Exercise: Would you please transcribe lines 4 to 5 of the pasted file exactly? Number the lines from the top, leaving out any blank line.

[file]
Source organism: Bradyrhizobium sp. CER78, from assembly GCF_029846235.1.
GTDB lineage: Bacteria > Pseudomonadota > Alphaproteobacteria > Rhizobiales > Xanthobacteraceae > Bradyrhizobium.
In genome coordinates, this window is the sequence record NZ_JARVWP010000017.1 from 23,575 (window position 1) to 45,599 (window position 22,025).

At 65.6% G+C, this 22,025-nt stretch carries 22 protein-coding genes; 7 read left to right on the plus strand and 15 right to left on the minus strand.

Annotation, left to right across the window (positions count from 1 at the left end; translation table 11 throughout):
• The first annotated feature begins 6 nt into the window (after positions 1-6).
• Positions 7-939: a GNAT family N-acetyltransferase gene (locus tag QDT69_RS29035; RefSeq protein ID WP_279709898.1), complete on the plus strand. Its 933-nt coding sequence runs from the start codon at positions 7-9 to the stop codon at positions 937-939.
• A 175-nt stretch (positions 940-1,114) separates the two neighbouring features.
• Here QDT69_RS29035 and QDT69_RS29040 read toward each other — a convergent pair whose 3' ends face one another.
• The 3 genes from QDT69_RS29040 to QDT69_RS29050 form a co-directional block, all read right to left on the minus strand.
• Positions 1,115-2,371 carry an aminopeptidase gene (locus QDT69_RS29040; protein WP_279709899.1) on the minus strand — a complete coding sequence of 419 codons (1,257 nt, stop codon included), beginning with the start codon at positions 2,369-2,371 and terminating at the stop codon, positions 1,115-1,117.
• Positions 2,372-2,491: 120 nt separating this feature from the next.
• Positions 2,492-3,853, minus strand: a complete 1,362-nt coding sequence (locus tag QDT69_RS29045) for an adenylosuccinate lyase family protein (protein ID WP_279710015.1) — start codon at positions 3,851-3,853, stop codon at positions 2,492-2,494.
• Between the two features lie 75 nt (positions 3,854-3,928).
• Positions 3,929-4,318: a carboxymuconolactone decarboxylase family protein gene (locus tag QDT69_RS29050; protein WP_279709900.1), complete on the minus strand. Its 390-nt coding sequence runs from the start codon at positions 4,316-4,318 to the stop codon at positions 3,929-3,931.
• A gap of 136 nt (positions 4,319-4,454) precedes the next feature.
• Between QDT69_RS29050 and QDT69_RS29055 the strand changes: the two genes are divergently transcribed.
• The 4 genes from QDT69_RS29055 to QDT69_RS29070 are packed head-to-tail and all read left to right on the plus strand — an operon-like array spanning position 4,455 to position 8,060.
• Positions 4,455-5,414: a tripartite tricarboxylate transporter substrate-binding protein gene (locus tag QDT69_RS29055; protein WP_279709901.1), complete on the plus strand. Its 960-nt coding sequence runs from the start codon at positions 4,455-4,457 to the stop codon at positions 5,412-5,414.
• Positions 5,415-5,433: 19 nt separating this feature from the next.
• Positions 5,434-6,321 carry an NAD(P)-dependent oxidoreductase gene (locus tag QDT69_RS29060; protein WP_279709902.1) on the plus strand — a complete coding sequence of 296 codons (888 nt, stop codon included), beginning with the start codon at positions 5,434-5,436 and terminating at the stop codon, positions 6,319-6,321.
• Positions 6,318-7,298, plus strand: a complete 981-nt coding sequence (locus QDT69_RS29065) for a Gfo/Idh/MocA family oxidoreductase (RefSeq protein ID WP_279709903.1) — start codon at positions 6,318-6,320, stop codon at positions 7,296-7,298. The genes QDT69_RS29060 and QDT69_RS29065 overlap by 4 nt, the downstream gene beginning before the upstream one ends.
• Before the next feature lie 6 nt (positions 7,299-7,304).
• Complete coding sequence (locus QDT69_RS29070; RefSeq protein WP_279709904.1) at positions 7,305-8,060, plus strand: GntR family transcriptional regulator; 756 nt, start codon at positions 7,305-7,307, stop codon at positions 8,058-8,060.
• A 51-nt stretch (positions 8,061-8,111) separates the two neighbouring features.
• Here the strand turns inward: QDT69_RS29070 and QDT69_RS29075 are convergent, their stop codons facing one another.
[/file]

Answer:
At 65.6% G+C, this 22,025-nt stretch carries 22 protein-coding genes; 7 read left to right on the plus strand and 15 right to left on the minus strand.

Annotation, left to right across the window (positions count from 1 at the left end; translation table 11 throughout):